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Using real time process measurements to reduce catheter related bloodstream infections in the intensive care unit
  1. R J Wall1,
  2. E W Ely2,3,
  3. T A Elasy1,2,4,
  4. R S Dittus1,2,4,
  5. J Foss5,
  6. K S Wilkerson6,
  7. T Speroff1,2,4
  1. 1Veterans Affairs National Quality Scholars Program, Tennessee Valley Healthcare System, Nashville, TN, USA
  2. 2VA Tennessee Valley Geriatric Research, Education and Clinical Center (GRECC) and VA Tennessee Valley Healthcare System Health Services Research Center for Patient Healthcare Behavior, Nashville, TN; Center for Health Services Research, Vanderbilt University Medical Center, Nashville, TN, USA
  3. 3Division of Allergy/Pulmonary/Critical Care Medicine, Vanderbilt University Medical Center, Nashville, TN, USA
  4. 4Division of General Internal Medicine, Vanderbilt University Medical Center, Nashville, TN, USA
  5. 5Vanderbilt University School of Nursing, Nashville, TN, USA
  6. 6Department of Infection Control, Vanderbilt University Medical Center, Nashville, TN, USA
  1. Correspondence to:
 Dr R J Wall
 Division of Pulmonary and Critical Care Medicine, University of Washington, Box 359762, 325 Ninth Avenue, Seattle, WA 98104; brickwu.washington.edu

Abstract

Problem: Measuring a process of care in real time is essential for continuous quality improvement (CQI). Our inability to measure the process of central venous catheter (CVC) care in real time prevented CQI efforts aimed at reducing catheter related bloodstream infections (CR-BSIs) from these devices.

Design: A system was developed for measuring the process of CVC care in real time. We used these new process measurements to continuously monitor the system, guide CQI activities, and deliver performance feedback to providers.

Setting: Adult medical intensive care unit (MICU).

Key measures for improvement: Measured process of CVC care in real time; CR-BSI rate and time between CR-BSI events; and performance feedback to staff.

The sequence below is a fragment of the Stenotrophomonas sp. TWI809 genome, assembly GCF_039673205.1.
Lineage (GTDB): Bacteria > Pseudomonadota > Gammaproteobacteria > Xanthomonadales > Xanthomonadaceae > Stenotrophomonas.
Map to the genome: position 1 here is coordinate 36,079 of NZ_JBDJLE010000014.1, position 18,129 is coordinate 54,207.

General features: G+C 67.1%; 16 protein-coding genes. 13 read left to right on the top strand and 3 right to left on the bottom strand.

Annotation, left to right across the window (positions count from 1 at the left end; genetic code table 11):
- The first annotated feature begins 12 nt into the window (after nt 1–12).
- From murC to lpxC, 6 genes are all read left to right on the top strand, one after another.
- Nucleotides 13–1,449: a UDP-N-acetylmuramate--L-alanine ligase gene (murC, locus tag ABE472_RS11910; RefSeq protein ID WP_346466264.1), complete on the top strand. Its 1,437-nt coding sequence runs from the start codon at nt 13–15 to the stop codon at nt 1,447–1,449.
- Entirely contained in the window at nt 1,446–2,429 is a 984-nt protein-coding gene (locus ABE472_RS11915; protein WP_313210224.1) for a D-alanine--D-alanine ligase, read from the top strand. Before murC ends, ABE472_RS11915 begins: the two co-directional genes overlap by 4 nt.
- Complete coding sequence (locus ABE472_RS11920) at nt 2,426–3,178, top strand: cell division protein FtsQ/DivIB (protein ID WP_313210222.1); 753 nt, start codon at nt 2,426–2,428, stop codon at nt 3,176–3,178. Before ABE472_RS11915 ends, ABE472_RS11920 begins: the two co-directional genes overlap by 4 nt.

Strategies for change: An interdisciplinary team developed a standardized, user friendly nursing checklist for CVC insertion. Infection control practitioners scanned the completed checklists into a computerized database, thereby generating real time measurements for the process of CVC insertion. Armed with these new process measurements, the team optimized the impact of a multifaceted intervention aimed at reducing CR-BSIs.

Effects of change: The new checklist immediately provided real time measurements for the process of CVC insertion. These process measures allowed the team to directly monitor adherence to evidence-based guidelines. Through continuous process measurement, the team successfully overcame barriers to change, reduced the CR-BSI rate, and improved patient safety. Two years after the introduction of the checklist the CR-BSI rate remained at a historic low.

Lessons learnt: Measuring the process of CVC care in real time is feasible in the ICU. When trying to improve care, real time process measurements are an excellent tool for overcoming barriers to change and enhancing the sustainability of efforts. To continually improve patient safety, healthcare organizations should continually measure their key clinical processes in real time.

  • CR-BSI, catheter related bloodstream infection
  • CQI, continuous quality improvement
  • CVC, central venous catheter
  • MICU, medical intensive care unit
  • central venous catheterization
  • critical care
  • infection control
  • process assessment
  • quality improvement
  • CR-BSI, catheter related bloodstream infection
  • CQI, continuous quality improvement
  • CVC, central venous catheter
  • MICU, medical intensive care unit
  • central venous catheterization
  • critical care
  • infection control
  • process assessment
  • quality improvement
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Footnotes

  • Dr Wall was supported by the Office of Academic Affiliations, Department of Veterans Affairs, VA National Quality Scholars Program and with resources at the VA Tennessee Valley Healthcare System, Nashville, TN. Dr Ely is the Associate Director of Research for the VA Tennessee Valley Geriatric Research and Education Clinical Center (GRECC). He is a recipient of the Paul Beeson Faculty Scholar Award from the Alliance for Aging Research and is a recipient of a K23 from the National Institute of Health (#AG01023-01A1).

  • Competing interests: none declared.

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